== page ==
Steep 1: 10 s (my “rinse” steep, which I drank anyway.) Light gold liquor. Wet leaves smell kind of grassy, but also a roasted wooden undertone. Flavor is bright-ish and lightly woody, with a high-pitched astringent note that’s not bitter. Makes me think of young, dewy tree branches. Almost savory? Oh, this is good.
Steep 2: 15s. Liquor color is now closer to amber. Wet leaves smell more like… you know what they remind me of? Dog hair. They smell like dog. Contrary to what I’d expected, this steep is a lot more astringent, actually kind of bitter. Did I screw something up? I’m trying to see what other flavors I’ve got, but it’s hard to get past that bitterness. Seriously, what did I do?
Steep 3: 20s. I’m trying to drink some water/brush my tongue so that the last steep’s aftertaste doesn’t affect my opinion of this steep. The bitterness has faded some. I’m getting that woody, almost-sweet undertone again. You know what? I used more water in this steep than I did the last one. I wonder if that was the issue.
Steep 4: 25s. I think the liquor has lightened a bit? The bitterness is largely gone, but everything else is pretty muted, too. The wood tone has rounded out. Yeah, it’s OK, but it’s nothing like the first steep.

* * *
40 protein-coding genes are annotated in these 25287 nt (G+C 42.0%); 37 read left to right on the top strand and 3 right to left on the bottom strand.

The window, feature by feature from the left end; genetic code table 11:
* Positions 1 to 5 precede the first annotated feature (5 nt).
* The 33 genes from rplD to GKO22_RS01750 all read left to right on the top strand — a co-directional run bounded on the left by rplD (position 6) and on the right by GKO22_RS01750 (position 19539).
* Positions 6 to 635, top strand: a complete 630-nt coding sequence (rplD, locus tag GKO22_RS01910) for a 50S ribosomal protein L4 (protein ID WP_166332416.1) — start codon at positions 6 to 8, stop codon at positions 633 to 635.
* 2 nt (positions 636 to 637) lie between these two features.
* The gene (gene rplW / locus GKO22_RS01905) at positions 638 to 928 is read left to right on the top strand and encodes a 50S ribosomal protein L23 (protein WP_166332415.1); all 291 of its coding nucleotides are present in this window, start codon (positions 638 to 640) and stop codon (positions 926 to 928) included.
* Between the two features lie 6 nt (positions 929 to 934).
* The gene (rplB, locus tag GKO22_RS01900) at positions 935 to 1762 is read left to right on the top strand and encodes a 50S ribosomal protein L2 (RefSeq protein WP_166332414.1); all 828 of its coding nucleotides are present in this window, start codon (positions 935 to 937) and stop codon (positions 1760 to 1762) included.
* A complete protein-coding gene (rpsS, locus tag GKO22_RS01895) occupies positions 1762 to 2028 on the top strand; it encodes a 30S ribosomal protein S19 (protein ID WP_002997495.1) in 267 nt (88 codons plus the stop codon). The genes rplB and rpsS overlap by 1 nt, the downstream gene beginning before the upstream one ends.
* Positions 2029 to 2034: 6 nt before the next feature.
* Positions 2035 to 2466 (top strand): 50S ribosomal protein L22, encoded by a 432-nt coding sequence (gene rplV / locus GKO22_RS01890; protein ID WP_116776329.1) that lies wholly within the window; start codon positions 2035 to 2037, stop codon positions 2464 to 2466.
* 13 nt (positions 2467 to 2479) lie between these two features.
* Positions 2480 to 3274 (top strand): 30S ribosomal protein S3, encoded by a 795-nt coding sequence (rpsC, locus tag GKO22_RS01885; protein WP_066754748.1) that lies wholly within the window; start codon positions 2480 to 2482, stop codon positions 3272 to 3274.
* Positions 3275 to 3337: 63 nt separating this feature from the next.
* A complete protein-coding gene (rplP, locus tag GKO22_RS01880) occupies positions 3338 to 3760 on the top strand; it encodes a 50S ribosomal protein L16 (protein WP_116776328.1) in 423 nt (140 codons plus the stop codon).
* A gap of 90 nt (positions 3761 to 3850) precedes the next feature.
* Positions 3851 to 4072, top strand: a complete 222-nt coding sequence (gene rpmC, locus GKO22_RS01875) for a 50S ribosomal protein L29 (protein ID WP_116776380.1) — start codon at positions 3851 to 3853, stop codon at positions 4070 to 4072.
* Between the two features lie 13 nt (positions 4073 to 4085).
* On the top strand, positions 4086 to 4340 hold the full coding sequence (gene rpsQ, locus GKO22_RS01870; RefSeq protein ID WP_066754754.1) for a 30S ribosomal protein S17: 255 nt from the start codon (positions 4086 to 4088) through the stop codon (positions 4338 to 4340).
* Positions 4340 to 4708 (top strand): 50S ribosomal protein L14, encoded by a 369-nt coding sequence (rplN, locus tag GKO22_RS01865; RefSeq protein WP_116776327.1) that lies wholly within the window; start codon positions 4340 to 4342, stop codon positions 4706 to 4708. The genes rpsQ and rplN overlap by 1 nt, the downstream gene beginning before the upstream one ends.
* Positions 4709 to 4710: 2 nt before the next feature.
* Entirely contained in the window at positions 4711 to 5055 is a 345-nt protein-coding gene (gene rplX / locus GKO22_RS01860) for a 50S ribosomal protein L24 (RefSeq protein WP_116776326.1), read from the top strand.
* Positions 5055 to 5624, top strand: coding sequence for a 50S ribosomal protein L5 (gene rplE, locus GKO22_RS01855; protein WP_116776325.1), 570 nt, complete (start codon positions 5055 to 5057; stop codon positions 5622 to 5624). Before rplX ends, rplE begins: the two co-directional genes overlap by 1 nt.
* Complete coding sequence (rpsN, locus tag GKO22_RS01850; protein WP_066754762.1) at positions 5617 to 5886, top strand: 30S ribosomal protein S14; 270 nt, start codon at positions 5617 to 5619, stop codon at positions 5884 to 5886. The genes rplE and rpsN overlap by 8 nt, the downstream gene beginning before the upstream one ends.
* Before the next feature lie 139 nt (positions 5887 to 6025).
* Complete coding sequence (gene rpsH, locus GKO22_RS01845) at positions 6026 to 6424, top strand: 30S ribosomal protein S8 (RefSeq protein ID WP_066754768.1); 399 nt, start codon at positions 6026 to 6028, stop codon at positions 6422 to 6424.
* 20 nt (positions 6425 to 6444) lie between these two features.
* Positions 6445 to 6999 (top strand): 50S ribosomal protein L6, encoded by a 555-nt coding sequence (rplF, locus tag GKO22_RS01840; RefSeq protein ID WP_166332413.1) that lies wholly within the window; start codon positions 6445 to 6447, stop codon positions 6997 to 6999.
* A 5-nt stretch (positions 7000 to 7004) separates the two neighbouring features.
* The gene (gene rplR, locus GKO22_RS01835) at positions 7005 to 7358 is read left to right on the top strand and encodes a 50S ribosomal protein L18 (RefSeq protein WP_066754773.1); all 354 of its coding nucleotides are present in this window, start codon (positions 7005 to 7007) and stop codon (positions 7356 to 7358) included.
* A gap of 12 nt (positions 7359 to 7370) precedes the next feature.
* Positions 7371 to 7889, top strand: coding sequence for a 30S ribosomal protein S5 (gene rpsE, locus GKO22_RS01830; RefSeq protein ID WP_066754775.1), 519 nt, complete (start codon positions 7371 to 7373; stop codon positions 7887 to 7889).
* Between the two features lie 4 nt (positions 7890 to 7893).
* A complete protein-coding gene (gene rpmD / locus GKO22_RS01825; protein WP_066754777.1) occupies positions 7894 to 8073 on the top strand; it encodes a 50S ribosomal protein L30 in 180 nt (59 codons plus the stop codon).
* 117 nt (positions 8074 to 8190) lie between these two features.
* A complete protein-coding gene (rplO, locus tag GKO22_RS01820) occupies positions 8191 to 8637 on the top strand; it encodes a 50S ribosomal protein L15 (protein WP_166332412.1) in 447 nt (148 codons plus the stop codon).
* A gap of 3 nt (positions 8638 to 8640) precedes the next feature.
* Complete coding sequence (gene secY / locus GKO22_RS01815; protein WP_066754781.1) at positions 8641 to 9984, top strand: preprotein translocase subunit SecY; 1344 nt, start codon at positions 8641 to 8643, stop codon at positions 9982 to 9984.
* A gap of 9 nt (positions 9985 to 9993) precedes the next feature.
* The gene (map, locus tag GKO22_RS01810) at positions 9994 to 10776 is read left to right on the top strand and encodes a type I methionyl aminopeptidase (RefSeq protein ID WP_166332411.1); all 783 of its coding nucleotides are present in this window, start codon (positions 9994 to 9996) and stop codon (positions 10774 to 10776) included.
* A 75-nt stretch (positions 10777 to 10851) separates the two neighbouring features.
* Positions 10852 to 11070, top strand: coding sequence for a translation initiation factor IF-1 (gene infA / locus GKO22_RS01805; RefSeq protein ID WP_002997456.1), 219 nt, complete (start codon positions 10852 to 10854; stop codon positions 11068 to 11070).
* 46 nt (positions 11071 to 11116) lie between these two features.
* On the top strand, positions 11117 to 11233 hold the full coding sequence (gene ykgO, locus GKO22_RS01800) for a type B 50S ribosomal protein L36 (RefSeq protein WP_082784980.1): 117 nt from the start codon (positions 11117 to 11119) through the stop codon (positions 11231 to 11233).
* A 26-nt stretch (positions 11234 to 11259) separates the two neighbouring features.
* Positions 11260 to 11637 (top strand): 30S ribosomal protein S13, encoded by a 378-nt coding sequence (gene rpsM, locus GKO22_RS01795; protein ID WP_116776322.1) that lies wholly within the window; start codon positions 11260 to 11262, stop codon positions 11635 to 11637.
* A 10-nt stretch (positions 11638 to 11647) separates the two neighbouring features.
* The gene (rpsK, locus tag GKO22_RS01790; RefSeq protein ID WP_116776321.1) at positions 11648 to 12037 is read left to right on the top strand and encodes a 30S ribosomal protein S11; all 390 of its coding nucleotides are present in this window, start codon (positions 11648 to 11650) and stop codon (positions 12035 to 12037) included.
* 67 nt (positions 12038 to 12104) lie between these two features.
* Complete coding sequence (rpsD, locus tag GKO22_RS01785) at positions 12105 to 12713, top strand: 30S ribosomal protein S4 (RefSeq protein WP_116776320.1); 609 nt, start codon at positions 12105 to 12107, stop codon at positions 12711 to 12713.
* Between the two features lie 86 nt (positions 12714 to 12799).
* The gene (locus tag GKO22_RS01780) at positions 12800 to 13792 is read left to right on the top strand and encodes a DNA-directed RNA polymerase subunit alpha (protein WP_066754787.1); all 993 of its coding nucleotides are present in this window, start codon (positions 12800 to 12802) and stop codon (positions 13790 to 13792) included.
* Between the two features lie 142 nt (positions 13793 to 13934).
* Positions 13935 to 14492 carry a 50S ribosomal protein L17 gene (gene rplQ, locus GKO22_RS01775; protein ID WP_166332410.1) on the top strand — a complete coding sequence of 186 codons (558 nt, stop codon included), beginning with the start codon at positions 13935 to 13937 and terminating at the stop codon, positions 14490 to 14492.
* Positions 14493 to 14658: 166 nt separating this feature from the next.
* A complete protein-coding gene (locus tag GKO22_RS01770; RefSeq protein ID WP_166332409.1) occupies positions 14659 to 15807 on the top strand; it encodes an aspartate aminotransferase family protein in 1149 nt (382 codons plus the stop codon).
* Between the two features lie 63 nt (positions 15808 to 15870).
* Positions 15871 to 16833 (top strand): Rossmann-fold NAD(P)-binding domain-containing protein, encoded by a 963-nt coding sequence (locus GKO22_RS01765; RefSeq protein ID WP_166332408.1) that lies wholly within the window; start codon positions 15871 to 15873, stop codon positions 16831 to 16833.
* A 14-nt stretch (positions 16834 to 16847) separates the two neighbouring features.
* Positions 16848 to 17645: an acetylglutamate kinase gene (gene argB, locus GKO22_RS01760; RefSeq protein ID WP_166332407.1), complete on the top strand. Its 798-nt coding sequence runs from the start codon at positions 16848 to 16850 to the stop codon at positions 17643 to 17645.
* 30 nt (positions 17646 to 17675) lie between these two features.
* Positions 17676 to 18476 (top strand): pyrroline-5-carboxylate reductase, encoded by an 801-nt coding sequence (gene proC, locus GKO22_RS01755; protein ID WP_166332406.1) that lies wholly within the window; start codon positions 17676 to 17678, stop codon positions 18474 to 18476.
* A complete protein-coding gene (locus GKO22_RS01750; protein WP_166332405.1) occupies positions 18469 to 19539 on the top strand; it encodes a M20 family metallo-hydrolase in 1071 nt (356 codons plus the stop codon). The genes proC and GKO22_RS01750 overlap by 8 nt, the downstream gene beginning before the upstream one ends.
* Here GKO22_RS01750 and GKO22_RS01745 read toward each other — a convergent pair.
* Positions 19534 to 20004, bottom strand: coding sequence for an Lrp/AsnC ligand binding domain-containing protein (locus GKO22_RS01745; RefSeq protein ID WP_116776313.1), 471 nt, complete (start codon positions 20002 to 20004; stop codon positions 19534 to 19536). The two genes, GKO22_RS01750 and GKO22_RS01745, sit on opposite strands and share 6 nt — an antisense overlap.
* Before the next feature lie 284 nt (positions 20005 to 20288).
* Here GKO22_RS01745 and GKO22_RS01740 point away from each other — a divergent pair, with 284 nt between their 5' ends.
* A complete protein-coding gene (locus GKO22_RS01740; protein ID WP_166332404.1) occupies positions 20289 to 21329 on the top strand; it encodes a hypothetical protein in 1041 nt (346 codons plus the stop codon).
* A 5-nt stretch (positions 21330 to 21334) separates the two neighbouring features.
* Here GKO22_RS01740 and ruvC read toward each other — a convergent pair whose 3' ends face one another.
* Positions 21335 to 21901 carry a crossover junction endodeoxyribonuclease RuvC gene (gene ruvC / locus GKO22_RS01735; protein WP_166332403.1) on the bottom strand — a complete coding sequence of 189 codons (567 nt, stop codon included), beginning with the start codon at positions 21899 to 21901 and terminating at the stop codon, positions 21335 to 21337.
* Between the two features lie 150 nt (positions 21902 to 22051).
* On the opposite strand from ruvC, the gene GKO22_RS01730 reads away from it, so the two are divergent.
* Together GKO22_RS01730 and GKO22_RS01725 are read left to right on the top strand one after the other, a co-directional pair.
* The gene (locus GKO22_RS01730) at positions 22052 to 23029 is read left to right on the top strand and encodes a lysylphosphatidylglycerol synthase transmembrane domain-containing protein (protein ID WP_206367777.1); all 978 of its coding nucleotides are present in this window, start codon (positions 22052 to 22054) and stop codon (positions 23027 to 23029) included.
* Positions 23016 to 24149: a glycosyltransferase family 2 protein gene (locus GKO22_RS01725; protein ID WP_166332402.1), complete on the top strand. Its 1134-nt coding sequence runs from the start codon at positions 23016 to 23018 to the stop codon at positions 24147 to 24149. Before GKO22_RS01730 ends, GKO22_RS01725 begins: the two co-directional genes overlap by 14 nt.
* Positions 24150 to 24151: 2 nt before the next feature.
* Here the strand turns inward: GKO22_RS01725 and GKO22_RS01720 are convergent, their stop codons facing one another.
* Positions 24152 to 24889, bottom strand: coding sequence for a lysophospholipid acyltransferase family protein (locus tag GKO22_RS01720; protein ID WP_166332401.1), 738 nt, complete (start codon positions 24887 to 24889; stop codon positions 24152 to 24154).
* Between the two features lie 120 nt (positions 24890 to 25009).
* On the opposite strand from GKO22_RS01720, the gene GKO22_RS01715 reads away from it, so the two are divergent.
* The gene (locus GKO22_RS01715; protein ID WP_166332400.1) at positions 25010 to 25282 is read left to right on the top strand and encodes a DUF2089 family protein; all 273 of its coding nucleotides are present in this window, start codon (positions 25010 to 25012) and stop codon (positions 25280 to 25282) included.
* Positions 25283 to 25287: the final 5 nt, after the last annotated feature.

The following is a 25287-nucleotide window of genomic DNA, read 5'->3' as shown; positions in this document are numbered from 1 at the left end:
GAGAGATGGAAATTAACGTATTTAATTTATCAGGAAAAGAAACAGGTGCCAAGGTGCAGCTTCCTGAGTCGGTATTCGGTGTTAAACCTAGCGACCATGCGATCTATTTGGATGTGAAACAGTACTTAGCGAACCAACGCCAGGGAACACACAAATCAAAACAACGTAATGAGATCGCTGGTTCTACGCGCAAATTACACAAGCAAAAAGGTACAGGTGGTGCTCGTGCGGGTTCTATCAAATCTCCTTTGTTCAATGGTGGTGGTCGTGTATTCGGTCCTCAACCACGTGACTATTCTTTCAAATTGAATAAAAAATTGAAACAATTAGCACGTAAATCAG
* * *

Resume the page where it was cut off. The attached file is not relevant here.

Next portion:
Steep 5: 35s. Used more water in this steep than the previous ones, since this is my final one and I’m finishing off the water. Now the liquor is all pale and precious again. OK, brushing my teeth with toothpaste before tasting was a bad plan. Crapsies. The tea has all but rounded out. It’s kinda good, it’s pretty mellow, but I can’t tell if it’s really flavorful enough to be worthwhile.
I’m not enough of a sheng connoisseur to know how this one stacks up, but I like it. I think I like Teavivre’s Fenqqing Ancient Tree Spring Chun Jian 2012 a bit better (the complexities stand out more, if I remember correctly), but I’ll have to do another tasting of that one to be sure.
I am really, really getting to enjoy doing these gaiwan tastings. It’s so meditative and positive.
Goodbye 2014… bring it, 2015!